Explicit Control Protocol (XCP)

The eXplicit Control Protocol (XCP) is a new congestion control protocol developed by Dina Katabi from MIT Computer Science & Artificial Intelligence Lab. It extracts information about congestion from routers along the path between endpoints. It is more complicated to implement than other proposed Internet congestion control protocols.

XCP-capable routers make a fair per-flow bandwidth allocation without carrying per-flow congestion state in packets. In order to request for the desired throughput, the sender sends a congestion header (XCP packet) located between the IP and transport headers. It enables the sender to learn about the bottleneck on the path from the sender to the receiver in a single round trip.

In order to increase congestion window size for TCP connection, the sender require feedback from the network, informing about the maximum, available throughput along the path for injecting data into the network. The routers update such information in the congestion header as it moves from the sender to the receiver. The main task for the receiver is to copy the network feedback into outgoing packets belonging to the same bidirectional flow.

The congestion header consists of four fields as follows:

  • Round-Trip Time (RTT): The current round-trip time for the flow.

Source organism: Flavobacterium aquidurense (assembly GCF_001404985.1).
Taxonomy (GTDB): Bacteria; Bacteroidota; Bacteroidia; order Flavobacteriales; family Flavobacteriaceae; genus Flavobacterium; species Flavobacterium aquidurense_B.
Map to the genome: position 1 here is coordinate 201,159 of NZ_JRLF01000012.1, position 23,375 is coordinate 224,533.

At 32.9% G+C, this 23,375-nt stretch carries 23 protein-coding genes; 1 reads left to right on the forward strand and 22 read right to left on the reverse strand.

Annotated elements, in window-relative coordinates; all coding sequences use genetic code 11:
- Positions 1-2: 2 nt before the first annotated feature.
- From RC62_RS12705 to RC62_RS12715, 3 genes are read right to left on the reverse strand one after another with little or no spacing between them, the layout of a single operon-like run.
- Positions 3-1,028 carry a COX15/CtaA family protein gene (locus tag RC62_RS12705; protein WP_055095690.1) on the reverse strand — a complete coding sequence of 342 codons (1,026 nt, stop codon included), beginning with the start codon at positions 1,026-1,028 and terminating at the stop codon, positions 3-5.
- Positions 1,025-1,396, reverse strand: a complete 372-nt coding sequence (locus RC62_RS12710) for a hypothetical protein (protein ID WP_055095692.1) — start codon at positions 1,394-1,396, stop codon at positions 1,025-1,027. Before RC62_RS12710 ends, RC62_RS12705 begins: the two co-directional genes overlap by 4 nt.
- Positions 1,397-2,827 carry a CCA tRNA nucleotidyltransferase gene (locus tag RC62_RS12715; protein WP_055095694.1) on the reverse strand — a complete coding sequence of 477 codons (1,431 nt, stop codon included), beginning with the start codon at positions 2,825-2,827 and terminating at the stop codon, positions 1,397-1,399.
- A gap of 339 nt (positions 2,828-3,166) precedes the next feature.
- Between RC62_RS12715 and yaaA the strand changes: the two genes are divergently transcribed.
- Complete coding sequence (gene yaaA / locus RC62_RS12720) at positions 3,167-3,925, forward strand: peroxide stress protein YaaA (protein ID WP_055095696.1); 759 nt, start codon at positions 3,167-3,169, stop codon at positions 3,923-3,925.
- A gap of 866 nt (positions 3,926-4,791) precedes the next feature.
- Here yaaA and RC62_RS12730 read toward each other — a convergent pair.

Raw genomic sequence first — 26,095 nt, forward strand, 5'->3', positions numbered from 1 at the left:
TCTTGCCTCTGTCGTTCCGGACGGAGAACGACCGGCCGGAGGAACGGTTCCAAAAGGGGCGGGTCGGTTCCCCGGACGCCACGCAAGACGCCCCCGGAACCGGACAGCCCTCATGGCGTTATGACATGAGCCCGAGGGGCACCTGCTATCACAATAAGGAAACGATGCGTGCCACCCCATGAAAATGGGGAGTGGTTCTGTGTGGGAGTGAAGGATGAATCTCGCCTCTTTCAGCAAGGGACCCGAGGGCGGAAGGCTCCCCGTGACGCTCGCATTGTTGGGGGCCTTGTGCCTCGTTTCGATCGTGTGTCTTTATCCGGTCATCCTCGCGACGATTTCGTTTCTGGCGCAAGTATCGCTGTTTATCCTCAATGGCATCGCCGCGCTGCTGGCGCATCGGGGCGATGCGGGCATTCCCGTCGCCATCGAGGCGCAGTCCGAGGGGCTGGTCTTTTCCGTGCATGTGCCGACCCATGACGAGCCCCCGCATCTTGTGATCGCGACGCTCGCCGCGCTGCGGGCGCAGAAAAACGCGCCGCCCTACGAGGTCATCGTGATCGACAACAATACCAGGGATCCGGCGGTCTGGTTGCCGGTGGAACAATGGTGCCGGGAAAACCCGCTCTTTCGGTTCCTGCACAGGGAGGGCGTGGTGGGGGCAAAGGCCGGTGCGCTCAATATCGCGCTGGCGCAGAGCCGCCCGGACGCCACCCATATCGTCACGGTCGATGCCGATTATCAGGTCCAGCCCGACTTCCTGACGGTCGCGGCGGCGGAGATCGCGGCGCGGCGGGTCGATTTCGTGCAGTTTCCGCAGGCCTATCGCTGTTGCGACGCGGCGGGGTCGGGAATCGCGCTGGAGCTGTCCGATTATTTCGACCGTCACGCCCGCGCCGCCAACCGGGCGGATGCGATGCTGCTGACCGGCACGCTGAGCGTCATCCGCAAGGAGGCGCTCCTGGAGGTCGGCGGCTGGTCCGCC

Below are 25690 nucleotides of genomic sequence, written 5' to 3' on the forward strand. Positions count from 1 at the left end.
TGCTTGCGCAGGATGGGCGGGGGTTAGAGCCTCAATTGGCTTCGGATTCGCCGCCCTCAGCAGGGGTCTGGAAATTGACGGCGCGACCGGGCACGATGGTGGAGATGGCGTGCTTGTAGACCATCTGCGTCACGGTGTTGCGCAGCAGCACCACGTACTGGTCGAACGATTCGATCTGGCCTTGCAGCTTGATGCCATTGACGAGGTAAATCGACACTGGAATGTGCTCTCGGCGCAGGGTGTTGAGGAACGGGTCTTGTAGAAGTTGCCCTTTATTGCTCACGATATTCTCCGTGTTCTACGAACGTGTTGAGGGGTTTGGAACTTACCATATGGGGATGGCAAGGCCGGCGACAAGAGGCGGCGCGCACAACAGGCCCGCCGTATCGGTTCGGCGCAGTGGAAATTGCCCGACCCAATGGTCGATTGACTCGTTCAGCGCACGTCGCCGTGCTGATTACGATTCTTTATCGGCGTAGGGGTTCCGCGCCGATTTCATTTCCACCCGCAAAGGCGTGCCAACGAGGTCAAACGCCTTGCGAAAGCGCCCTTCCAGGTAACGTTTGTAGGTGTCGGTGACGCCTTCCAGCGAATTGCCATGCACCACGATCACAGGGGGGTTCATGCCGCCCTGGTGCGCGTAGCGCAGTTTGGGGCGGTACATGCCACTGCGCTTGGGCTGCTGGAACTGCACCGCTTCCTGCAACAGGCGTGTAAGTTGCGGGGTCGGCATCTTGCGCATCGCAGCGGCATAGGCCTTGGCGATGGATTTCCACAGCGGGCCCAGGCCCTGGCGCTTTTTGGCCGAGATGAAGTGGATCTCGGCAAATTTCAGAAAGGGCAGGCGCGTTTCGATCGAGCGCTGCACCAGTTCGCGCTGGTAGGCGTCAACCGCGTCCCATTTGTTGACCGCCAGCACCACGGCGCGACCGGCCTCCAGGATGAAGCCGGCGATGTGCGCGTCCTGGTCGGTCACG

• Throughput: The throughput used currently by the sender.
  • Delta_Throughput: The value by which the sender would like to change its throughput. This field is updated by the routers along the path. If one of the router sets a negative value, it means that the sender must slow down.
  • Reverse_Feedback: This is the value, which is copied from the Delta_Throughput field and returned by the receiver to the sender, it contains a maximum feedback allocation from the network.

A router that implements XCP maintains two control algorithms, executed periodically. The first of them, implemented in the congestion controller, is responsible for specifying maximum use of the outbound port. The fairness controller is responsible for fair distribution of throughput to flows sharing the link.

Benefits of XCP

  • it achieves fairness and rapidly converges to fairness,
  • it achieves maximum link utilization (better bottleneck link utilization),
  • it learns about the bottleneck much more rapidly,
  • it is potentially applicable to any transport protocol,
  • is more stable at long-distance connections with larger RTT.

Deployment issues and issues with XCP

  • has to be tested in real network environments,
  • it should describe solutions for tunneling protocols,
  • has to be supported by routers along the path,
  • the work load for the routers is higher.

References

-- WojtekSronek - 08 Jul 2005
-- SimonLeinen - 01 Apr 2006 - 18 Nov 2006

Topic revision: r4 - 2006-11-18 - SimonLeinen
 
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